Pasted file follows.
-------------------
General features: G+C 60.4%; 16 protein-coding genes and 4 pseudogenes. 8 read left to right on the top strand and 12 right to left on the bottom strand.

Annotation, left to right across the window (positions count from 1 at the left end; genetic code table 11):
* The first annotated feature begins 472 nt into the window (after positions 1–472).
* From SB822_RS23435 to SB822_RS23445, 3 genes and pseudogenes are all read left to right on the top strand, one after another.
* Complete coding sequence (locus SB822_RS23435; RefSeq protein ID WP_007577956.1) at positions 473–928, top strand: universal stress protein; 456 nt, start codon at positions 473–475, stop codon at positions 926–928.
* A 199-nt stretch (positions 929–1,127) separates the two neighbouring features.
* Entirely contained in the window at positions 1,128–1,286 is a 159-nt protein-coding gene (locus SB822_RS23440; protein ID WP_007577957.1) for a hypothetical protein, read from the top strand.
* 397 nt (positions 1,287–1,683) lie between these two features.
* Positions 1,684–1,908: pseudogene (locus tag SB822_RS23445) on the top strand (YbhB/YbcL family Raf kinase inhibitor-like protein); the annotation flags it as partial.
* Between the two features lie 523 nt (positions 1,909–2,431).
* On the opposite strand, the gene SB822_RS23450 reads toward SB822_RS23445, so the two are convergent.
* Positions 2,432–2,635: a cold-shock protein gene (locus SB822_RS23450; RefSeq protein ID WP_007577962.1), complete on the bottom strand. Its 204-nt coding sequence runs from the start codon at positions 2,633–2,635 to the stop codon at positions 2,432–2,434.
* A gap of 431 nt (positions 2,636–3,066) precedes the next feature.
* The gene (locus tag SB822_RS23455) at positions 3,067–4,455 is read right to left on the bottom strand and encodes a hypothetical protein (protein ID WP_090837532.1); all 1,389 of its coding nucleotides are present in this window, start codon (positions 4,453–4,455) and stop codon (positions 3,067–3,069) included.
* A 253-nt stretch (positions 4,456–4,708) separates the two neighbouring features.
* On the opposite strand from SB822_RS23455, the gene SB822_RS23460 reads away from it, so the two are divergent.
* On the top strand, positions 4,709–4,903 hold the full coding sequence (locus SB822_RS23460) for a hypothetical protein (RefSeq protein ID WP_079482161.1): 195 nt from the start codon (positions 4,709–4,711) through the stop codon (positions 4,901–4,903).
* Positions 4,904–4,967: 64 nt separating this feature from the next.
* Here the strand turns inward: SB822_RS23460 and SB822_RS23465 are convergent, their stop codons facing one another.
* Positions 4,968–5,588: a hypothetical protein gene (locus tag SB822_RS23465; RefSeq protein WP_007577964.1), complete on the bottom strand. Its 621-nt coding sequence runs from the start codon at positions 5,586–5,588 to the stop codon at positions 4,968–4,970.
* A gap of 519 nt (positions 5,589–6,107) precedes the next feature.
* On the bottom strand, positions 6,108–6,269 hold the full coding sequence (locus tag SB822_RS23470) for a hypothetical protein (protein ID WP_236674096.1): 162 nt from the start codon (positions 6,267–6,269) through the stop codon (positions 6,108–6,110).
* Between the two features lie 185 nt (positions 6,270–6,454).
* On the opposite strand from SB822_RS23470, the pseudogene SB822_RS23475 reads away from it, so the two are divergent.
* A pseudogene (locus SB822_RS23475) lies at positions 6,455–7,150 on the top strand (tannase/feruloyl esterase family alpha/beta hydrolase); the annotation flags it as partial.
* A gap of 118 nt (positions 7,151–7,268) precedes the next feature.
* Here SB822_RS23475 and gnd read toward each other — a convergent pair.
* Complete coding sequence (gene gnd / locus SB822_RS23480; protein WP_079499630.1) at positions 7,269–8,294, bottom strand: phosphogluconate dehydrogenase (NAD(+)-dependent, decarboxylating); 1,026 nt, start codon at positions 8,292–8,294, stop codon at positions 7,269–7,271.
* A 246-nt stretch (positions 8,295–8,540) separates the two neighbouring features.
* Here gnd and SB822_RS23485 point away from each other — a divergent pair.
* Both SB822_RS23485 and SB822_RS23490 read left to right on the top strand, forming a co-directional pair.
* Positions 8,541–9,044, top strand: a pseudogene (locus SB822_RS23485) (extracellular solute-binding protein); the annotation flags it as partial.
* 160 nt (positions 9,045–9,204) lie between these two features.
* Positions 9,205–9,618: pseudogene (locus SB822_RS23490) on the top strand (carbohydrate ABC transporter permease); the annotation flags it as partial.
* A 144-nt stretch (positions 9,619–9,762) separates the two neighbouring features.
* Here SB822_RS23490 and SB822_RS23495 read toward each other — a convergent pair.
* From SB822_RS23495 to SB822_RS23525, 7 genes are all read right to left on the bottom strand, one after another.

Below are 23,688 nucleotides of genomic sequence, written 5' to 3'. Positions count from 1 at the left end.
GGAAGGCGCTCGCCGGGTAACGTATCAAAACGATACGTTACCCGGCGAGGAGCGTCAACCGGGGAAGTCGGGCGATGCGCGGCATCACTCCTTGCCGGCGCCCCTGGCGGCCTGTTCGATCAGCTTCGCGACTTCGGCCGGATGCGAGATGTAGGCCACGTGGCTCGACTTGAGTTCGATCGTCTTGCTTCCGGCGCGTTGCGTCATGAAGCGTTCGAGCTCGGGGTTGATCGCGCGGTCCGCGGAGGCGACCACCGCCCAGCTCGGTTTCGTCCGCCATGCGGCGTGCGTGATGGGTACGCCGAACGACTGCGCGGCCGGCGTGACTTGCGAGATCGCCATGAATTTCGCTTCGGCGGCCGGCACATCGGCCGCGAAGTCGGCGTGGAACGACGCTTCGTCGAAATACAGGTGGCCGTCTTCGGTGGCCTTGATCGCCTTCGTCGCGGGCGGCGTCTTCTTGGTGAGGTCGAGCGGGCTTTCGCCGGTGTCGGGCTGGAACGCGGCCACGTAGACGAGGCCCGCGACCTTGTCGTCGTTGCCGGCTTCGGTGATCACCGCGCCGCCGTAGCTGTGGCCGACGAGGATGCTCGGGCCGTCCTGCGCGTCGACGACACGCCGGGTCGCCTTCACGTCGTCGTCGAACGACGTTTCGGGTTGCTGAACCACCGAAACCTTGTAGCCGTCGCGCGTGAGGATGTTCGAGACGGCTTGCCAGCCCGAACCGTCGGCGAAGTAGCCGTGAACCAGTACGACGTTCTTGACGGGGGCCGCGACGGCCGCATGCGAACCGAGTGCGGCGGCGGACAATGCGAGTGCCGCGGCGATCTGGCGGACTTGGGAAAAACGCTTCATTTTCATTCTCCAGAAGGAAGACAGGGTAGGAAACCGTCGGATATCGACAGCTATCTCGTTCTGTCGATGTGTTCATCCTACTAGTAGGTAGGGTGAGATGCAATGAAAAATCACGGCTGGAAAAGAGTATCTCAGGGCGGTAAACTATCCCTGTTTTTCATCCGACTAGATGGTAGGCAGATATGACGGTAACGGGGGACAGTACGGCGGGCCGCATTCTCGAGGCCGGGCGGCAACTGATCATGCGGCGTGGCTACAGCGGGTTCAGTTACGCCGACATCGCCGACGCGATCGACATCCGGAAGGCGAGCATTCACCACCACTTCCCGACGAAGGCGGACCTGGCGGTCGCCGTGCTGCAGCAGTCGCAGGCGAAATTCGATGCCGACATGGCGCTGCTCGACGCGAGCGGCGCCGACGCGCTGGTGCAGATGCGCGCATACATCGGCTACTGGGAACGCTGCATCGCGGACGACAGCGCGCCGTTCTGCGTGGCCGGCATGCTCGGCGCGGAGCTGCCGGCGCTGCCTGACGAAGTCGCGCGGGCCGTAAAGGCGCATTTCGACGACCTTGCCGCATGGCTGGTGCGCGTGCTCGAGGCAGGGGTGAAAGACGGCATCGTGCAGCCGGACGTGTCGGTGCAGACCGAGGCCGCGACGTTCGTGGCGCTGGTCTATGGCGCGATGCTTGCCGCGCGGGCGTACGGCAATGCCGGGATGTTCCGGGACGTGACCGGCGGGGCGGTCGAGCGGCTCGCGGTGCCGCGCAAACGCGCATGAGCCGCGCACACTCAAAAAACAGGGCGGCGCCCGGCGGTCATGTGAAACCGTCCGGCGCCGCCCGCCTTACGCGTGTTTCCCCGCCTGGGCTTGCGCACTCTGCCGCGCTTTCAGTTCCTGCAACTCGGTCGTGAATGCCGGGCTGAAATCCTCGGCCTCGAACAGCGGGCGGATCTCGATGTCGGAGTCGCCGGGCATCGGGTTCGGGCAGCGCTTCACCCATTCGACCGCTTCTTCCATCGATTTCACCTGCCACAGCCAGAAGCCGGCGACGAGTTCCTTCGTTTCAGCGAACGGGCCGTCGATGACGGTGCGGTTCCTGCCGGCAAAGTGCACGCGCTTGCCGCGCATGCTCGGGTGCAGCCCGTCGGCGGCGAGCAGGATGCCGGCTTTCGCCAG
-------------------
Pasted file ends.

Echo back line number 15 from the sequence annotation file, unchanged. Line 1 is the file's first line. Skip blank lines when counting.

* A 253-nt stretch (positions 4,456–4,708) separates the two neighbouring features.